Commissioners reject rezoning request from a car dealership in West Fayetteville
Deane Solomon Route / Google Maps
The Planning Commission on Monday rejected a rezoning request that would have allowed a car dealership west of Fayetteville.
Commissioners voted to deny a request by Lewis Automotive to dezone 5.06 acres on Deane Solomon Road from a residential to a commercial district.
Matt Lewis, vice president of Lewis Automotive, said the plan was to relocate the dealership from its current location on North College Avenue, not only on the Deane Solomon property, but also on the Williams Tractor lot and a few plots to the north that the brothers recently bought.
Lewis said the business is landlocked on College Avenue and there is simply no room to grow.
“We have no more land,” he said. “Our business goes sidewalk to sidewalk, so we need to move to keep up with growth and demand in Fayetteville.”
The subject property, located north of Mount Comfort Road, is currently the site of Process Dynamics, an engineering consulting firm. The land is largely undeveloped with the exception of an approximately 7,700 square foot office building and cell phone tower.
City staff said they did not believe the property would be compatible with the surrounding area if it was rezoned to C-2 Thoroughfare Commercial, as requested.
Ryan Umberger, the city’s senior planner, said the land use plans adopted by Fayetteville designate the property as a neighborhood area of the city, which encourages a variety of residential building types and increased density.
“Much of the surrounding area is developed for residential purposes or is not developed at all,” Umberger said. “While some of the commercial uses that would be permitted in Ward C2 are compatible, the intensity and extent of these uses are unlikely to match neighboring properties.”
Additionally, he said staff believe a car dealership would be more likely to attract regional traffic instead of serving adjacent neighborhoods.
City of Fayetteville
Umberger said staff recognize the property is located about half a mile north of the Interstate 49 interchange at Porter Road, which would make it an ideal location from a visibility standpoint. But overall, he said staff recommended that the application be denied on the grounds that C2 would sacrifice some of the higher quality standards associated with some of the city’s commercial districts, which encourage walking and promote building. buildings along the causeway.
Suzanne Clark, an attorney representing the Lewis brothers, said she knew C2 was a district the commission had moved away from in recent years and that getting approval for a non-form-based district was a tough climb. .
But, she said, the property in question adjoins the back of the other land the brothers bought along Shiloh Drive, which includes about 20 more acres already zoned C2.
“This is why we are asking the commission to consider this an exception,” said Clark.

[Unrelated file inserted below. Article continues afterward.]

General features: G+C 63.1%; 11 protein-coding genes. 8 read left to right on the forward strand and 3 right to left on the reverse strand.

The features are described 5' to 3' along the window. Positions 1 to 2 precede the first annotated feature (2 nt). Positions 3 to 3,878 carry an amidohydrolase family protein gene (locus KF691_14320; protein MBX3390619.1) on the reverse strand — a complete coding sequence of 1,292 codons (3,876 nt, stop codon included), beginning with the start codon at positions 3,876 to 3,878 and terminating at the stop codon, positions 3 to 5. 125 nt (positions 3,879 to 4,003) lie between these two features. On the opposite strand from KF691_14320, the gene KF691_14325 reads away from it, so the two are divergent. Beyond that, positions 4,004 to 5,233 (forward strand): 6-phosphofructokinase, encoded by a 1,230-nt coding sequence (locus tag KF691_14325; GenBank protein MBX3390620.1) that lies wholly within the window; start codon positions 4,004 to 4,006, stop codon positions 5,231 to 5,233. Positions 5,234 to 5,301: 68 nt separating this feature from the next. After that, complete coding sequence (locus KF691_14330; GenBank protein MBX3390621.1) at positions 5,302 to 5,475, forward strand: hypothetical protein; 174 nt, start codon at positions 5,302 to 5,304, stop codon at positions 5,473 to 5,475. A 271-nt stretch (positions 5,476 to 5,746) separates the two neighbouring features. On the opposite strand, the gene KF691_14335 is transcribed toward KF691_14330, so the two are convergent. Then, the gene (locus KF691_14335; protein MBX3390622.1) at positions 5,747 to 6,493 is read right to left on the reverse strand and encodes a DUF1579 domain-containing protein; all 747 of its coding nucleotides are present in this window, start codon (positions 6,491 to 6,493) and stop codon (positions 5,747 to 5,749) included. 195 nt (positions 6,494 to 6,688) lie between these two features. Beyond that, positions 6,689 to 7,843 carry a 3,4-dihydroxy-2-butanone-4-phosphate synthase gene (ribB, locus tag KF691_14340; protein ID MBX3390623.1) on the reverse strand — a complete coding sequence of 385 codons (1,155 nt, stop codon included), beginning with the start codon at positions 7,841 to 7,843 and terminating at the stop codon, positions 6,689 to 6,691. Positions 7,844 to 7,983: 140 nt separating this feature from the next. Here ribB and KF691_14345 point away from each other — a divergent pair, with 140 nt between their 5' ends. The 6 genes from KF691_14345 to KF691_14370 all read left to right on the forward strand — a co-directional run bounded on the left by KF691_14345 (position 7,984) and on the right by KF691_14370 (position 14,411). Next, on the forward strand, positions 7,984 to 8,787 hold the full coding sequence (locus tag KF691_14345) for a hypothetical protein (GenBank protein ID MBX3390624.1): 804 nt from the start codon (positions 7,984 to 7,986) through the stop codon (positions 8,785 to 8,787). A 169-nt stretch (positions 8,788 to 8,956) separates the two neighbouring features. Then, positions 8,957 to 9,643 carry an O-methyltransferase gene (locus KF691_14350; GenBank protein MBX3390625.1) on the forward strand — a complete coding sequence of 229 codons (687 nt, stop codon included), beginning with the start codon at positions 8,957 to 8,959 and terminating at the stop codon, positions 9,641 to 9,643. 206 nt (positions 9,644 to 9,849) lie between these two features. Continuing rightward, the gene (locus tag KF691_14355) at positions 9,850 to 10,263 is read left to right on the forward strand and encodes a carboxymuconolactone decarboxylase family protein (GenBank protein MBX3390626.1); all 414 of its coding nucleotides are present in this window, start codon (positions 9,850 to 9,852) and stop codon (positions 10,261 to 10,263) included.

The property is also about 1,000 feet behind the Adventure Subaru dealership and nearly a third of a mile from Crain Hyundai, mentioned by Clark.
“This section of I-49 is quickly becoming the Fayetteville fleet,” said Clark, adding that a Kia dealership is also planned in the area.
As a point of negotiation, Clark said the Lewis brothers would be prepared to rezone part of the property they are releasing on College Avenue from C2 to UT-Urban Thoroughfare if the commission approves their request west of Fayetteville.
“There will be a lot of interest in developing this property,” she said. “We totally respect that it’s outside the norm in how the board views a zoning application … but because of what we’re trying to accomplish and our understanding that it’s a climb. difficult, we felt it was the only one to at least engage in this conversation.
City of Fayetteville
Blake Pennington, assistant district attorney for the city of Fayetteville, said the Arkansas Supreme Court has twice refused to rule definitively on the “contract zoning” issues.
“You have only one request in front of you, so I would advise you to consider that and not a potential future request,” Pennington told Commissioners.
Commissioner Leslie Belden said she thought the property was a good fit for a car dealership, but was reluctant to approve a C2 application with Dean Solomon.
“I think a lot of car dealerships are built along the highway, and it’s becoming the norm there,” she said. “But the problem for me is that Deane Solomon Road has residences across the road and in fact there are new condos being built in this area as well.”
She suggested the Lewis brothers consider a planned commercial zoning district for the property instead of general C2 rezoning. A C-PZD is a custom district designed by the applicant to be used only for a specified purpose instead of allowing a variety of uses – some of which might be considered inappropriate in a certain area.
“Personally, I would feel more comfortable with that,” Belden said.
Commissioner Robert Sharp said he also believed a dealership was compatible with the region, but said he would be more comfortable if C2 was only extended within 150 feet of Deane Solomon, so that there is a buffer zone between the high-intensity shopping district and the surrounding district. .
Clark said the applicants had yet to consider a C-PZD for the 5-acre lot, as they would have to work not only with the city to develop a custom neighborhood, but also with the automakers who have their own standards in terms of how cars and trucks of their brands are presented and sold.
In the final vote, the committee voted 8 to 1 to reject the request.
President Matthew Johnson voted against the denial and said he believed the commission could have come up with something that meets the goals of the city and the applicant.